I've eaten at Concord's Colonial Inn on several occasions in the past.  It's never been something I sought out or looked forward to, to be completely candid; while the dishes were always solid and consistent: pot roast, meatloaf and chicken pot pie just never sparked my culinary intrigue.  Recently I was given the opportunity to have lunch with Executive Chef Cassandra Pianowski and experience the evolution the Inn's two restaurant have undergone over the past six months and I was more than pleasantly surprised.

Chef Cassandra has been with the inn for over three years and has progressed through the ranks to her current role as Executive Chef, giving her a distinct advantage of understanding the property's culture and history while putting a personal spin on the new, updated menu.  She's managed to take dishes that were stuck in time in a new, innovate approach without compromising the heritage of the property.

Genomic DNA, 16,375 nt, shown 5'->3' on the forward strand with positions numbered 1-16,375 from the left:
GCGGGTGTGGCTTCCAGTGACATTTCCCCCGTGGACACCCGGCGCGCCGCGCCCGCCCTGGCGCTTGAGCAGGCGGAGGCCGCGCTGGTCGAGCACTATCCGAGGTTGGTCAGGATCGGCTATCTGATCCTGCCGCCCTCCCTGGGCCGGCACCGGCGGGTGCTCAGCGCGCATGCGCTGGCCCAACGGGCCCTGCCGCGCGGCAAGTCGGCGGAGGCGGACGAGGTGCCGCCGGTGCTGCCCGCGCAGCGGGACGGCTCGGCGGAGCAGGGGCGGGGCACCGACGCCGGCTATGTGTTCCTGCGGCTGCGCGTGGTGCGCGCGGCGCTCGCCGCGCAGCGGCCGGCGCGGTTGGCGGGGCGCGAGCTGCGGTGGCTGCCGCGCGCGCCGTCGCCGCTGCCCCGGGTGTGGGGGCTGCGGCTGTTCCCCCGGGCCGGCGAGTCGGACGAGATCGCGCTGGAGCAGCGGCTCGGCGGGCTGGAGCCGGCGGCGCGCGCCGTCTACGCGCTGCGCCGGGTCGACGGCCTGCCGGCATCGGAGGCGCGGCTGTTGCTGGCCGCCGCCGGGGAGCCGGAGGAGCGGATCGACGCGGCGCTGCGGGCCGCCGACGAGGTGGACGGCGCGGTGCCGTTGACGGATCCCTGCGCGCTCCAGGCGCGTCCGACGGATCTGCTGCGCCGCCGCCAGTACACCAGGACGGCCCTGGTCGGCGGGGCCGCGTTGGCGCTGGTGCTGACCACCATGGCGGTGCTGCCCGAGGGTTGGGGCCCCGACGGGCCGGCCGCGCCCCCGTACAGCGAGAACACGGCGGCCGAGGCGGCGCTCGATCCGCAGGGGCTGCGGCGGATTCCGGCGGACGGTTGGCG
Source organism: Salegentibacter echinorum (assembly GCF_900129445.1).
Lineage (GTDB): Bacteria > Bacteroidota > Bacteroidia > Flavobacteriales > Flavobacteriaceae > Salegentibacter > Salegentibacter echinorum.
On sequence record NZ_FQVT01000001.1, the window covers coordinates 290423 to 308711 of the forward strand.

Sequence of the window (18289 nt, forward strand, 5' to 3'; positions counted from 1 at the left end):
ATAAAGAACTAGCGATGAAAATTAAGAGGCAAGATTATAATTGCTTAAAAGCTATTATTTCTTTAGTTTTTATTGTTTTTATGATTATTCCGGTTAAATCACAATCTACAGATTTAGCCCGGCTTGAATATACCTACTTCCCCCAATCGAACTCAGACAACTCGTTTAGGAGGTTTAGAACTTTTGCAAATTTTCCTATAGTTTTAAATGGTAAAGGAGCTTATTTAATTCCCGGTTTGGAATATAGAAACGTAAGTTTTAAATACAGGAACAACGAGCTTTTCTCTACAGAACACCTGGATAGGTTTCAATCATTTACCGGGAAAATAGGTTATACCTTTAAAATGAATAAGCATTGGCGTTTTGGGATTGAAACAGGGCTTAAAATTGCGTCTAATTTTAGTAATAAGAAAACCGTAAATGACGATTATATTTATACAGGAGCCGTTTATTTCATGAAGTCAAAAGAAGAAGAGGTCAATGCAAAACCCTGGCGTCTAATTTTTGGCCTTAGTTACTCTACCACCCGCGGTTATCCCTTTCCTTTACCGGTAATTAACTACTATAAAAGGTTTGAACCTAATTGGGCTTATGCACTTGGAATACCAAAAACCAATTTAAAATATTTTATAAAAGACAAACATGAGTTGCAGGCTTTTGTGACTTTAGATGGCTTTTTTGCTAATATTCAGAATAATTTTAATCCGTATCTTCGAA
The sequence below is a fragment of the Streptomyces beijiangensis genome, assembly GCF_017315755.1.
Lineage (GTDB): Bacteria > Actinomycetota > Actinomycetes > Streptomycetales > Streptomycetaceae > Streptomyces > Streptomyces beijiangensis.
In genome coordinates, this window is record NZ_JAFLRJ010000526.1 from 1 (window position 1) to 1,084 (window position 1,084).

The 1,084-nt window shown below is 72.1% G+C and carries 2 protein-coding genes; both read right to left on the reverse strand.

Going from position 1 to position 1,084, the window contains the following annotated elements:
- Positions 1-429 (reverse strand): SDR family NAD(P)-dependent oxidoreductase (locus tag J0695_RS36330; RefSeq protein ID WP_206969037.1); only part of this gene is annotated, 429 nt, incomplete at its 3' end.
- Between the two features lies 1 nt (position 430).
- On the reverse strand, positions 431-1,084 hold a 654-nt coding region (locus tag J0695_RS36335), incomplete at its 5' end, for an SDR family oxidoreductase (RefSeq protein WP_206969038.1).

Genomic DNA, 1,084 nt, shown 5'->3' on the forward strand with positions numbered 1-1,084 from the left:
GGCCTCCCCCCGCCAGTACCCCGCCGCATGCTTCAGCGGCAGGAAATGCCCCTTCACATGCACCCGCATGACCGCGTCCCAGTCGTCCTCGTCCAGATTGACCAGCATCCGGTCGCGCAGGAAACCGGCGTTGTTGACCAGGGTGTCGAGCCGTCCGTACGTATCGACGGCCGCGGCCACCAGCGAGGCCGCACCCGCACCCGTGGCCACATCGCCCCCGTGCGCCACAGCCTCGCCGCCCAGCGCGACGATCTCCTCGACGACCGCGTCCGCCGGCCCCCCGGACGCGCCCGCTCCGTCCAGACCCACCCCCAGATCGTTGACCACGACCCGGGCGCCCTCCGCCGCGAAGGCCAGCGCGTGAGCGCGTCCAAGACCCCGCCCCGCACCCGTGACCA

The Inn is comprised of two distinct restaurants and part of the revamp has been to give each their own unique identity.  The Liberty is their gastropub concept with casual indoor and outdoor dining while Merchant's Row is an upscale, white linen concept with separate breakfast, lunch and dinner menus and a more refined feel.  Since both restaurants are serviced from the same kitchen - both menus are [technically] available in both dining rooms.

We started our meal with the Smoked Maple Bacon bites from the Liberty Tavern menu.  Oh. My. Gosh.  First, the Inn now cures it's own bacon - which unto itself is incredible.  The pork is all raised free range, hormone and antibiotic free and I firmly believe that when you start with a great ingredient, you're working with a solid foundation.  From there, they slow braise the belly in duck fat.  Yes, duck fat.  Have you ever wondered how to make bacon better?  Cook it in duck fat.  (I never claimed anything about this meal being healthy).  Finally, it's glazed with a maple bourbon reduction, tossed with locally grown sweet potatoes and topped with diced scallions for an incredible appetizer that's bar none, worth returning for.

Next, we enjoyed the charcuterie platter, a combination of duck liver mouse and housemade chicken liver pate with olive oil toasted crostini and lightly sour pickled onions.  I'm a sucker for well prepared organ meat, but I'm also hyper critical when it comes to pate.  Both livers were prepared expertly with a texture that mimicked room temperature butter without a trace of graininess.